Dhaka, Bangladesh – Bangladeshi Foreign Affairs Minister AK Abdul Momen has called on countries around the world to urge Myanmar to repatriate Rohingya refugees temporarily housed in his country.
Since 2015, more than one million Rohingya have fled from their homes in Rakhine state to nearby Cox’s Bazar. Currently, the area around it is classified as the world’s largest refugee settlement, with about 1.1 million Rohingya who settled in southeast Bangladesh.
Mr Abdul Momen last week addressed 36 media and academic delegates from 20 countries during a week-long tour of Bangladesh as part of its “Visit Bangladesh 2019” initiative and said the country welcomes any assistance to resolve the Rohingya crisis.
“We had our crisis prior to liberation when we had to flee to India to seek refuge from the horrors – and genocide – inflicted upon us by our occupiers,” he said, referring to Bangladesh’s liberation war with Pakistan in 1971. “This was not too long ago and it is still fresh in our memories.”
“Thus, when refugees flee from Myanmar for fear of persecution, ethnic cleansing and genocide, we have to open our hearts and land to accept them and give them shelter while we find an amicable political settlement to this crisis,” Mr Abdul Momen added.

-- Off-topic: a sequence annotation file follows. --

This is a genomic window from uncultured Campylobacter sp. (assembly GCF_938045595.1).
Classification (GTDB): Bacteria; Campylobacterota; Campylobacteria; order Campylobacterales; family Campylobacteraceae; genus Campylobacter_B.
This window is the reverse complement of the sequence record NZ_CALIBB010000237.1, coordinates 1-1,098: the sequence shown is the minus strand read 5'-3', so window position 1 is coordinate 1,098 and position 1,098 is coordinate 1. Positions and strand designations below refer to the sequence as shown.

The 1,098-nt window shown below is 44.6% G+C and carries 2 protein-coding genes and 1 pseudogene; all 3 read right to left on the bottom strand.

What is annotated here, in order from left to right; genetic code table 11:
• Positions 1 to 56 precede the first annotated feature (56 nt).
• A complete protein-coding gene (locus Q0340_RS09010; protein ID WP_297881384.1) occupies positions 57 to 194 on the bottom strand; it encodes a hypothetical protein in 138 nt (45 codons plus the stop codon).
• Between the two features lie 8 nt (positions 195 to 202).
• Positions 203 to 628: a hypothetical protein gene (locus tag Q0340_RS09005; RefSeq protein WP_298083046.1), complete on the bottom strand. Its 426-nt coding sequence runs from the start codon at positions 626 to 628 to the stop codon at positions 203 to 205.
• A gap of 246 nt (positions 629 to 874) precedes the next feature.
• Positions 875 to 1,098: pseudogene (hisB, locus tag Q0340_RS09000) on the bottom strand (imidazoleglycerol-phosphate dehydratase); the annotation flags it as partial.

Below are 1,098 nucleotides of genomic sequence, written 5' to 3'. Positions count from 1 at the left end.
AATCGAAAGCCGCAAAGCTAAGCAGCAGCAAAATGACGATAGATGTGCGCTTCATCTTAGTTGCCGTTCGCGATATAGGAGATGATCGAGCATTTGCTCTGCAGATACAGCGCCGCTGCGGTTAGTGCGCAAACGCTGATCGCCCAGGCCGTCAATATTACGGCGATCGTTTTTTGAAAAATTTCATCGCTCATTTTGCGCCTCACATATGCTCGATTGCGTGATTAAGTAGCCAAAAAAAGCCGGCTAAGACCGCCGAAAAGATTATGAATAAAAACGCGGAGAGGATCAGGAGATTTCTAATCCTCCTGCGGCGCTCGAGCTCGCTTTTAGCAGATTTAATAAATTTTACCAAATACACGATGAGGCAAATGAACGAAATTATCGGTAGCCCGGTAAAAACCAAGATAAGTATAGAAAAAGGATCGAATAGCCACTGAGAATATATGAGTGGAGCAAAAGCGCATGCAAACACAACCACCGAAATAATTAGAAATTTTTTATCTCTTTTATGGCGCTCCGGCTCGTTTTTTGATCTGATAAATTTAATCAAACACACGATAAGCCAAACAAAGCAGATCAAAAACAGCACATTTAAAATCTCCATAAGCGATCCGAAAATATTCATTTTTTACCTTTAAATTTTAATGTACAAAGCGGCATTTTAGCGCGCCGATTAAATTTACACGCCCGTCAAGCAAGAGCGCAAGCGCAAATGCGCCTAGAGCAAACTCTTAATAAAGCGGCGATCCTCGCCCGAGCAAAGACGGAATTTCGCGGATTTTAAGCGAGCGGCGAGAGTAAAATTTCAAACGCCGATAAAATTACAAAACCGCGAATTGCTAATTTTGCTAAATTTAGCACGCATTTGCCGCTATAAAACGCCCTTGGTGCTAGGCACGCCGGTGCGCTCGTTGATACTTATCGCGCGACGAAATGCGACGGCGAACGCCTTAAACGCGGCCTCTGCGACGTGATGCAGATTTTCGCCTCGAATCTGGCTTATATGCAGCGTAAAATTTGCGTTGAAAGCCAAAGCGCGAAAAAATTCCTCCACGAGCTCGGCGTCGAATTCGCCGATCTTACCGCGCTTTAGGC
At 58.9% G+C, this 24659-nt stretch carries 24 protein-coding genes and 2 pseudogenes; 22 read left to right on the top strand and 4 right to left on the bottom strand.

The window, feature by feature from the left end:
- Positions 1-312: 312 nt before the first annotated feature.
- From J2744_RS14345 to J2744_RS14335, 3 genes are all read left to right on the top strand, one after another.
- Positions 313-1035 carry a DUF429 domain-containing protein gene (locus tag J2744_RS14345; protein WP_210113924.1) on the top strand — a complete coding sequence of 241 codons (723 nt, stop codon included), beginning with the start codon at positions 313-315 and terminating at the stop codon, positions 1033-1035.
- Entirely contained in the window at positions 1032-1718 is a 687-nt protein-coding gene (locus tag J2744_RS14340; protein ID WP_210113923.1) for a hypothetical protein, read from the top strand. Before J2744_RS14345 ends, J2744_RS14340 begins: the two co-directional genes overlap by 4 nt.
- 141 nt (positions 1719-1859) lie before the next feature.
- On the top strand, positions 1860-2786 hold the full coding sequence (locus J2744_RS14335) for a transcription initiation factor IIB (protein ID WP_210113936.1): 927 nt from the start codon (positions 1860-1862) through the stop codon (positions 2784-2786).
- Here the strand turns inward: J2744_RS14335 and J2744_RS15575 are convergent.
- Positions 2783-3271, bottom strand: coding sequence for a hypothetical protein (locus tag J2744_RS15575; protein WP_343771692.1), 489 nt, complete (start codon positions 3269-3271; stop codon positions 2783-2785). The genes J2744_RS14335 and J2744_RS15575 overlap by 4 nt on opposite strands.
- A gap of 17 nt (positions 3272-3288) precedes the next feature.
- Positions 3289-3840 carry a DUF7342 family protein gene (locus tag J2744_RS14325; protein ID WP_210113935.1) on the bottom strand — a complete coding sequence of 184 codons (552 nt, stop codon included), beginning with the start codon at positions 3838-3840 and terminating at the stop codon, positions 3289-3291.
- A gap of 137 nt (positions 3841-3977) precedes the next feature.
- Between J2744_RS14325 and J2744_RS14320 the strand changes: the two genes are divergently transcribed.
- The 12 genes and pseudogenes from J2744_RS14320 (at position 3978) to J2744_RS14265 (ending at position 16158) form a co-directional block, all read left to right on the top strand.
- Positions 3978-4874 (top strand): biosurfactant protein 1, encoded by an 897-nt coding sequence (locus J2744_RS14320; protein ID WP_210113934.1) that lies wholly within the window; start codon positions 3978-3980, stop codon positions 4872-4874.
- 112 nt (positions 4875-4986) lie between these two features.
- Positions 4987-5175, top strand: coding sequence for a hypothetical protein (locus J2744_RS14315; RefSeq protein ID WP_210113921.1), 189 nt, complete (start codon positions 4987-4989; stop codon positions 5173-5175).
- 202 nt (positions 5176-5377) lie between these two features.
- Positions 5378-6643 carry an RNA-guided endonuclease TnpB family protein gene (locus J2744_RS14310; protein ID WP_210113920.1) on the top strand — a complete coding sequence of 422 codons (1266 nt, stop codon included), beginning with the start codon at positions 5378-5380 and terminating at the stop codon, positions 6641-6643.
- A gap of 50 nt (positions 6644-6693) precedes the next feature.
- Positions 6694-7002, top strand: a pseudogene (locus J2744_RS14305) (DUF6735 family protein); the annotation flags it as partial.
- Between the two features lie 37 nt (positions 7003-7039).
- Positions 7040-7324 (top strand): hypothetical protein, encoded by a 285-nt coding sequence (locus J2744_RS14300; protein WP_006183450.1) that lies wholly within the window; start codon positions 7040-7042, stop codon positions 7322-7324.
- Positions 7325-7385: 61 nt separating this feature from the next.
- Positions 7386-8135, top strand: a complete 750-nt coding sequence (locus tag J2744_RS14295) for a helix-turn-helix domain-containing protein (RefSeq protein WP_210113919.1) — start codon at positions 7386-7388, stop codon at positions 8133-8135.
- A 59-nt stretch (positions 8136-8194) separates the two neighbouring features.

Mr Abdul Momen noted Bangladesh’s senior officials within the country and diplomats abroad have been calling on Cambodian leaders to help them intervene and resolve the Rohingya crisis.
“Make no mistake, the Rohingya want to return home. However, they fear for their safety and security and also retaliatory measures against them if they were to return to Rakhine state without assurances from any party,” he said.
“We have proposed unarmed observers to facilitate this but thus far, Myanmar has remained silent. This is still a positive sign as we continue negotiations on a bilateral basis while calling on multilateral intervention to resolve the crisis. We simply cannot afford to keep them on our land for too long,” Mr Abdul Momen added.
He said Bangladesh has provided shelter to Rohingya refugees, but very little has been done by the international community to repatriate them back to Myanmar, while tensions have grown between the refugees and locals due to fear the Rohingya in Bangladesh may not return to Myanmar.
Mr Abdul Momen said Myanmar must provide justice, international protection and full citizenship to the Rohingya.
“We are aware of the dangers and challenges we are facing with these refugees. The world has no borders. Similarly, displaced people with anger in their mind can be difficult to control and terrorism knows no borders as well,” he said.
“Thus it is imperative that the world helps find a workable solution for the Roginhya crisis. Towards this end, our prime minister’s four-point for a solution to the crisis should be seriously considered as it is a practical and workable plan,” Mr Abdul Momen added.